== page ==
THE family of Scottish aid worker Linda Norgrove, who was captured by the Taliban in Afghanistan and died in a botched attempt to rescue her, have described claims she was working for MI6 as “ludicrous and hurtful”.

The allegation has been published by American investigative journalism website The Intercept in an article focusing on the activities US Navy unit SEAL Team 6, which became famous for killing Al-Qaeda leader Osama Bin Laden.

The elite special forces team carried out the failed attempt to rescue Norgrove in 2010, after she was captured along with three Afghan colleagues.

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The article claims four US military and intelligence sources confirmed Norgrove’s link with MI6 and that it emerged during the planning of the rescue mission, when British the government informed the US the reason her location was known was that she was being tracked due to her involvement with the intelligence services.

The claims last week were picked up and reported by the Kremlin-backed RT new channel – formerly known as Russia Today – on its English language website. A Wikipedia profile on Norgrove was also amended to state she was a “British aid worker and British Secret Intelligence Service (SIS/MI6) agent”.

The Foreign Office said it could not confirm or deny the claims and declined to comment any further.

However her family told the Sunday Herald the claims, which have emerged six years after her death, are “ridiculous”.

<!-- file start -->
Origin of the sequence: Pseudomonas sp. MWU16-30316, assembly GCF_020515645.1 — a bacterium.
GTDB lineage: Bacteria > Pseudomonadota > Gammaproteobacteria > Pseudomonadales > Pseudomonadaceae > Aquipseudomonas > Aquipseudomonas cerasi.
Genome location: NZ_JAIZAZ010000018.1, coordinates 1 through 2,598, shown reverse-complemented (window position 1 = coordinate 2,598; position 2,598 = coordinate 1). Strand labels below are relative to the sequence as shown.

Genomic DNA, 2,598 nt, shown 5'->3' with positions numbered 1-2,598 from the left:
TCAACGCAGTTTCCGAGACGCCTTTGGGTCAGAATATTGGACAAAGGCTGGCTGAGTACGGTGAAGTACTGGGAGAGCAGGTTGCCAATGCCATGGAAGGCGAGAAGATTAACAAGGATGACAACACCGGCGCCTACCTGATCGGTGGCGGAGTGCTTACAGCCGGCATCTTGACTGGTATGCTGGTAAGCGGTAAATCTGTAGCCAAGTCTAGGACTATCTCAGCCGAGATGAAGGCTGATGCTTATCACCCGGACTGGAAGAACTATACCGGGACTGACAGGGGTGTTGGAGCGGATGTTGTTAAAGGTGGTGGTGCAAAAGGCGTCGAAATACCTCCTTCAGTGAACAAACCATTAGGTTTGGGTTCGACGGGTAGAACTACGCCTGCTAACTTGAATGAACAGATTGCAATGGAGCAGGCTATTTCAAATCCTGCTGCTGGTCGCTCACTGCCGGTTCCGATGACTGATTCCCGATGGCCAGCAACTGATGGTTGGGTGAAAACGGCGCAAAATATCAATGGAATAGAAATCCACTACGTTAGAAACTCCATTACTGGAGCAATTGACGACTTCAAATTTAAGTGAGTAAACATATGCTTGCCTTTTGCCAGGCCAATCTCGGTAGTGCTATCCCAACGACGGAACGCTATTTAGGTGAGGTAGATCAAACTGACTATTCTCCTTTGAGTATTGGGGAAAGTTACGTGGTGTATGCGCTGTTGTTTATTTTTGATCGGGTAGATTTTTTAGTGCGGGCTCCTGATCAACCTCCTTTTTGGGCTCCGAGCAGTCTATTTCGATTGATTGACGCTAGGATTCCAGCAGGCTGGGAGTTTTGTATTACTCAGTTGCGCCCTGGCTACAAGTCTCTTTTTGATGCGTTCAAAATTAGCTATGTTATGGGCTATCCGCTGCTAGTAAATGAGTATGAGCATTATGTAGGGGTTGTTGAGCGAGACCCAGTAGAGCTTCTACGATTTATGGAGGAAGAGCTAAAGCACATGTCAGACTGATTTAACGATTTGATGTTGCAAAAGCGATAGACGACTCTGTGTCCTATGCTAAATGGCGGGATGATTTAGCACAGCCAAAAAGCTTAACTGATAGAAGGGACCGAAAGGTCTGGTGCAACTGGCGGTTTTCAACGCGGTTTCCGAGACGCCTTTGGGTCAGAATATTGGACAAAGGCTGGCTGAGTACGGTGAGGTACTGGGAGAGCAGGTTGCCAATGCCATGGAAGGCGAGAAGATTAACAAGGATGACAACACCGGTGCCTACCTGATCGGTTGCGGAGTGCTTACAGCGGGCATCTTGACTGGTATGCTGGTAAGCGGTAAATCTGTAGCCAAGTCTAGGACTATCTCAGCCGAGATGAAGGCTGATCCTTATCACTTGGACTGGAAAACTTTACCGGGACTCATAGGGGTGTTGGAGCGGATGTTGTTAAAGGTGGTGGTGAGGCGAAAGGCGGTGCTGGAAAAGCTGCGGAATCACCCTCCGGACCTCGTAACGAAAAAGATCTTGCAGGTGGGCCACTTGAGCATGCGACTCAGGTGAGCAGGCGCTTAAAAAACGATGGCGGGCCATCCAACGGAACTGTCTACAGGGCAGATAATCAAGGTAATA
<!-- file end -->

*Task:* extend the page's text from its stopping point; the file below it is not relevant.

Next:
In a statement her parents John and Lorna Norgrove, who live on the Isle of Lewis, said: “The people who have fabricated this story did not know Linda. We were very close to her and kept in touch every week by Skype throughout the life she had working in third world countries.

“Linda was passionately against war, disliked the military with a vengeance and mostly sided with Afghans rather than western governments. She loved her work, tirelessly striving to improve the lives of others by supporting projects which improved their environment.

“She was highly principled, would not compromise on her views and the suggestion that she was working for MI6 is both ludicrous and hurtful.”

The article on the Intercept website, The Crimes of SEAL Team 6, was written following an investigation of more than two years by reporter Matthew Cole, who formerly worked at ABC News’ investigative unit.

The 14,000 word article made a series of allegations that the US Navy's special forces team carried out a “pattern of criminal violence, mutilations and unjustified killings” that was covered up by its leaders.

One event cited as raising concerns over accountability of the unit was the attempted rescue of Norgrove, 36, in October 2010, in which the aid worker was accidentally killed by a grenade thrown by one of the SEAL team members. The US initially said that one of her captors had killed her during the rescue mission.

In The Intercept article, Cole states the rescue operation was code-named ‘Anstruther’ in homage to Norgrove’s Scottish background and authorised by then Prime Minister David Cameron.

He went on: “The operation commanded high-level interest because Norgrove, though in Afghanistan as an aid worker for DAI [Development Alternatives Incorporated], an American NGO, secretly worked with Britain’s MI-6, according to four US military and intelligence sources.